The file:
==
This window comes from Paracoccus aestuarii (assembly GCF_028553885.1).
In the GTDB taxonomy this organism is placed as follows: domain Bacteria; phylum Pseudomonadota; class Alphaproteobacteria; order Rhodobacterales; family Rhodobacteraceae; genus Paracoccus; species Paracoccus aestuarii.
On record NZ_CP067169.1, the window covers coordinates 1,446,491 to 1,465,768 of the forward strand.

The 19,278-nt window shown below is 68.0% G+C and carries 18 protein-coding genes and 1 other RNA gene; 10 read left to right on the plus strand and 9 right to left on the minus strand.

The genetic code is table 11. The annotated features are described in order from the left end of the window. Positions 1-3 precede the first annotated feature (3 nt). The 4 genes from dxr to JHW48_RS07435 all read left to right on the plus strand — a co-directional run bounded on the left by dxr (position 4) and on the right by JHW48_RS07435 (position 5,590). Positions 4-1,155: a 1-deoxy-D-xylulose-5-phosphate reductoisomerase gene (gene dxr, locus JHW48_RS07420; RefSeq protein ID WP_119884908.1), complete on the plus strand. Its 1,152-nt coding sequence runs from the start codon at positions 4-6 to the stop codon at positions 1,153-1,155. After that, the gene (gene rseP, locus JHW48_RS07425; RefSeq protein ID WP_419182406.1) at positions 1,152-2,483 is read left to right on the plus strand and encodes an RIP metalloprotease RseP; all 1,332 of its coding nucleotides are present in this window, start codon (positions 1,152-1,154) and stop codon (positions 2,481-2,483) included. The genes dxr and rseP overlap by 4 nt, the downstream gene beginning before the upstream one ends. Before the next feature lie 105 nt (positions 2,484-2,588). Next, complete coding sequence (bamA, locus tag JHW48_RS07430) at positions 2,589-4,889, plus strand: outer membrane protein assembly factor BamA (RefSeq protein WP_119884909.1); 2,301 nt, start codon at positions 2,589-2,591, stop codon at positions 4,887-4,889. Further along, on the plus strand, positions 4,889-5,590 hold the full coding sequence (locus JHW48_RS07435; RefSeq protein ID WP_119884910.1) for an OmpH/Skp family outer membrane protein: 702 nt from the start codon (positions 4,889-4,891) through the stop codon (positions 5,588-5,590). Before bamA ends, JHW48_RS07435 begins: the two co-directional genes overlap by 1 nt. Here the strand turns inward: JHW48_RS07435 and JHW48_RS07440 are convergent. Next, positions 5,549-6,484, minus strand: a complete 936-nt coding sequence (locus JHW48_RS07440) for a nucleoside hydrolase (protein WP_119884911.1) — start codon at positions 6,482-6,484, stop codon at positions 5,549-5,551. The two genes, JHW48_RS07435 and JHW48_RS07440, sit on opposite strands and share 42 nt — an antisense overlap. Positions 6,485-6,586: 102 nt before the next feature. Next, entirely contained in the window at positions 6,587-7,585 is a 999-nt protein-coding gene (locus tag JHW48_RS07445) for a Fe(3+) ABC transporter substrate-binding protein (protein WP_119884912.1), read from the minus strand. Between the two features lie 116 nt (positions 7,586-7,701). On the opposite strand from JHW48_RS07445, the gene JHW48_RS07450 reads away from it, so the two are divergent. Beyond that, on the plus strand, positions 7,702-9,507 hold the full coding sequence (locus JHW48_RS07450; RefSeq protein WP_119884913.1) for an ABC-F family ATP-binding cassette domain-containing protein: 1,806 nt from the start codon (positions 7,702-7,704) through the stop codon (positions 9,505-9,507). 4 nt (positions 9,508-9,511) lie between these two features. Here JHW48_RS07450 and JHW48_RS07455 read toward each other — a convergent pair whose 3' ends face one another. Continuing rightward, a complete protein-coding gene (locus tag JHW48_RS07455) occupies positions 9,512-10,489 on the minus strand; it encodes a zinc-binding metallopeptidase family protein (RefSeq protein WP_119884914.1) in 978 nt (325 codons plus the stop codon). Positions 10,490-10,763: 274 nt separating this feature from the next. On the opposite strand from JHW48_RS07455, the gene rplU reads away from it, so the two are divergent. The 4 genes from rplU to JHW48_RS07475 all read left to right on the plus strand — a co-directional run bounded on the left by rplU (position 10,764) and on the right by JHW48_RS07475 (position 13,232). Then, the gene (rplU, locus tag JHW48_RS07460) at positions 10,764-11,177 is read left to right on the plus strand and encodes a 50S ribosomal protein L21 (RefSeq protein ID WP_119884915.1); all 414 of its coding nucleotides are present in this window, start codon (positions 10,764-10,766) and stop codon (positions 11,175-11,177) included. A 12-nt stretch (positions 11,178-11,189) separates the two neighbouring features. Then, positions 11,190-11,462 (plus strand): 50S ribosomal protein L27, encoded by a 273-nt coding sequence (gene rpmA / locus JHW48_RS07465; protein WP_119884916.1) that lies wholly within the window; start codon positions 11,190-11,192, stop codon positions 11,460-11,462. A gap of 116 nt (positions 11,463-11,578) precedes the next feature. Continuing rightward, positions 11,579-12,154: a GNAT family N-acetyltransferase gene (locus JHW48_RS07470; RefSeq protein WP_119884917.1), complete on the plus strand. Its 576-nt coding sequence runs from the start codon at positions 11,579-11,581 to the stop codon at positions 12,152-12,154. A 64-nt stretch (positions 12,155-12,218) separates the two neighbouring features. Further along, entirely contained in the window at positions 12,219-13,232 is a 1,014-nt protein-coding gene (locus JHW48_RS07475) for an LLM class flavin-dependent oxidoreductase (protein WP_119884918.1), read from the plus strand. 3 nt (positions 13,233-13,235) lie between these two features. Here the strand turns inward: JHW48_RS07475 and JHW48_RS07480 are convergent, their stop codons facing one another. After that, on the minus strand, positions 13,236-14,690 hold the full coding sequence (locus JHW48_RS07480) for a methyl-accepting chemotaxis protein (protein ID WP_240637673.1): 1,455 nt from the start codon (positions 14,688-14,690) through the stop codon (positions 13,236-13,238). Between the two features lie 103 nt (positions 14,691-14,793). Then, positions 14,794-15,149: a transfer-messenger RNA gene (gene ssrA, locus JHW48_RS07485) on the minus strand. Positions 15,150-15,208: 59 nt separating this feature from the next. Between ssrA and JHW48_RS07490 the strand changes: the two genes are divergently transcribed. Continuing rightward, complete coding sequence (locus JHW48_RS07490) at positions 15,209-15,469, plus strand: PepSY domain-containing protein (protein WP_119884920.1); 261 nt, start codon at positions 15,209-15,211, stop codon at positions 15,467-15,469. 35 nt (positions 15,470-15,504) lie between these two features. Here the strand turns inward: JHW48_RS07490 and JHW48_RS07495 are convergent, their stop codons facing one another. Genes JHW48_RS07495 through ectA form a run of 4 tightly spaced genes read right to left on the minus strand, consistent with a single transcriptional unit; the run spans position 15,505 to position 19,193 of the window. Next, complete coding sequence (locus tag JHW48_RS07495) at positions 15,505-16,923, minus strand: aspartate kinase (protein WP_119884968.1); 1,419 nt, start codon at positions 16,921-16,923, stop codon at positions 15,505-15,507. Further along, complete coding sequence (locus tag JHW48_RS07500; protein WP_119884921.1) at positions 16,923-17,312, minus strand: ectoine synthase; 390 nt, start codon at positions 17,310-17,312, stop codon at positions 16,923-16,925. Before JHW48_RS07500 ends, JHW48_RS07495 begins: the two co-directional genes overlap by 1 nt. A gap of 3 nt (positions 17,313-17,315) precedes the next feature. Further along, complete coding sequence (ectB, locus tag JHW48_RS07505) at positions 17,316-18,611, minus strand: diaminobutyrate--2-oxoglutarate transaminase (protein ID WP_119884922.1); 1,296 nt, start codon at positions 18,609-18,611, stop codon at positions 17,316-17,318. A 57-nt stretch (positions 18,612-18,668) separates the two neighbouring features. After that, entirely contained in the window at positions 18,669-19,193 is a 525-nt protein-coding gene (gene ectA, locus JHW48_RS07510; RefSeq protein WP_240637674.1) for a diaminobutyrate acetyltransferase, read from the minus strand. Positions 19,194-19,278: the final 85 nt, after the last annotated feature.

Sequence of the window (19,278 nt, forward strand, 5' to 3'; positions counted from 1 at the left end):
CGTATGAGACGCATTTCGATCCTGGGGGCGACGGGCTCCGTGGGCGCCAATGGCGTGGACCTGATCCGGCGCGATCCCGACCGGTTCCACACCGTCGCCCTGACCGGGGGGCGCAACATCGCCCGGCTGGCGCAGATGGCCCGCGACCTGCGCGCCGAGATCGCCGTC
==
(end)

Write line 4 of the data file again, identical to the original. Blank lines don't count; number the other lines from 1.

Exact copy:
The 19,278-nt window shown below is 68.0% G+C and carries 18 protein-coding genes and 1 other RNA gene; 10 read left to right on the plus strand and 9 right to left on the minus strand.